• Permit cross coverage with other federal agencies.

• Allow images to be sent to another facility for expert specialist consultation.

• Promote use of a common information structure encompassing all VA facilities.

Most important, the new center will increase productivity, and address one of the most pressing problems in radiology, namely, a national shortage of radiologists.
Central California

Seasonal Flu Shots Offered in Unique Setting Palo Alto
VA Central California Health Care System expects to administer flu shots to 10,000 veterans during the 2007-2008 influenza seasons. This number continues to increase and for this year’s flu campaign, VA staff needed to find a larger space than was available indoors.
The unique solution to this challenge was to erect a new outdoor shelter on the front lawn of the Medical Center. From there, nurses and volunteers are able to efficiently administer vaccine to thousands of veterans, without the high traffic into the outpatient clinic spaces.
In 2006, all VA facilities in Network 21 were provided with a “Western Shelter,” to assist with Disaster Surge Preparedness – specifically Pandemic Flu. Each 19’ x 35’ shelter is constructed of waterproof fabric, hard rollout flooring, and includes lighting, heating and air conditioning, plus a toilet and sink vestibule.

Sean Hinds, Emergency Management Specialist, said, “It was a great opportunity to practice raising the Shelter to prepare for a true emergency and to add a new dimension for veterans in the 2007 Flu Clinic.”

Sierra Nevada

VASNHCS’s Bowling Team: Battle Born Blind Veterans
Patty Beck-Weaver, a visual impairment coordinator, has come on board here at VASNHCS to help visually impaired veterans. But her mission goes beyond that. She noticed a common thread among visually impaired veterans: “… sadness, despair and isolation – even from their families,” she said.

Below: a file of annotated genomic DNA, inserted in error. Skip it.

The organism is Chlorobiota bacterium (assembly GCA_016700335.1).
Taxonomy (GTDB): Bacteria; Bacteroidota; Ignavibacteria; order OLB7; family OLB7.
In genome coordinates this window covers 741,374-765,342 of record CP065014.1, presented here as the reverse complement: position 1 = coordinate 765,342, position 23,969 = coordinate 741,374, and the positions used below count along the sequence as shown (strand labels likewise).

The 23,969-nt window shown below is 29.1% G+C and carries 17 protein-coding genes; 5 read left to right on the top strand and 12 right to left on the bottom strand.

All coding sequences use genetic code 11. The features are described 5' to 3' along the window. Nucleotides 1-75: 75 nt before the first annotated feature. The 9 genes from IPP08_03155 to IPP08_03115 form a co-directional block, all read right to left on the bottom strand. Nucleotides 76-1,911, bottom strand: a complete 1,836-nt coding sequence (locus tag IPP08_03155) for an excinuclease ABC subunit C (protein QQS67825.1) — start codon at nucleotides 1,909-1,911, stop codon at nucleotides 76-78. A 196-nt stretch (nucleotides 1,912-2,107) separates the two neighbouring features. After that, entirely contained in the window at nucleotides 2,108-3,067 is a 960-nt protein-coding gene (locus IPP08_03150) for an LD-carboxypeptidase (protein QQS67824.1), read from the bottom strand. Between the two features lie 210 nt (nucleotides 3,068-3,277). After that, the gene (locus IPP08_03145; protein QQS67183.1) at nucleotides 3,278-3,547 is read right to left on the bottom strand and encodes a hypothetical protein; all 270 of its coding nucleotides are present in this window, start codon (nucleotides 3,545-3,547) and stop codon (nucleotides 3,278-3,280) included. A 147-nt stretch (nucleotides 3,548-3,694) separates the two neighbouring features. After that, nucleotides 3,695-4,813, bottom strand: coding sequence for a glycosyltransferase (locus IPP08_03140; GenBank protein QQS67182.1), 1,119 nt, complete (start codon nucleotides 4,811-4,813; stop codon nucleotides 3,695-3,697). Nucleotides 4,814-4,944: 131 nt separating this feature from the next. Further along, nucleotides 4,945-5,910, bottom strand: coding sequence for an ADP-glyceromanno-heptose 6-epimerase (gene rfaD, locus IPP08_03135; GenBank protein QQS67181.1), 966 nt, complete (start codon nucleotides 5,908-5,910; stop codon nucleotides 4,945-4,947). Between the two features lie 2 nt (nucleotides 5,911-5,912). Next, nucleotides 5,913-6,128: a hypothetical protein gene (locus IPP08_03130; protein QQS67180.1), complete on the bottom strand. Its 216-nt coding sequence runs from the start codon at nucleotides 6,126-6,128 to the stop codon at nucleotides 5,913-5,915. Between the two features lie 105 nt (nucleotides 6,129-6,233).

Patty’s main duties are to obtain low-vision aids, and to train veterans how to use the devices, but she felt she needed to come up with something else that would better help her clients. She discovered a tool that worked: a bowling team.
The team first played in May 2006 at the Veterans Affairs’ National Golden Age Games in Hampton, Virginia. Thereafter, the group, consisting of 20 members who are considered legally blind, took the name Battle Born Blind Veterans. Also known as the High Rollers, they began to meet Tuesday mornings on a regular basis.
Patty’s goal of providing an outlet for visually impaired veterans is helped immeasurably by the support of the VA Medical Center and its staff. “They really help these veterans be as successful as they want to be,” she said. “I’m blessed, because I have an opportunity to help them overcome obstacles they think are hopeless.”
A Laughing Matter: The Diesel Fitter

Marty had recently retired after 26 years of military service and had taken a job in what seemed an unlikely place for a battle-scarred veteran – a women’s lingerie factory. Amazed at his choice of jobs, one of his old buddies asked him, “What in the world are you doing in a lingerie factory?” Marty’s replied: “I’m a diesel fitter.” Puzzled by what seemed to be an unlikely connection between diesel engines and lingerie, his buddy asked Marty to describe in more detail exactly what his job entailed. “That’s easy,” said Marty. “All day long, I stand at the end of the line where the women’s panties are made. As they get to me, I hold up each pair and if they’re made properly, I just announce, “Yeh, dees’l fit ‘er.”

Protect Yourself with a Yearly Flu Shot
The influenza (or flu) season, which begins in autumn, and continues through early spring, has arrived again. The good news is that the flu is highly preventable with a yearly flu vaccine. Vaccinations are available daily for enrolled veterans at our walk- in clinics.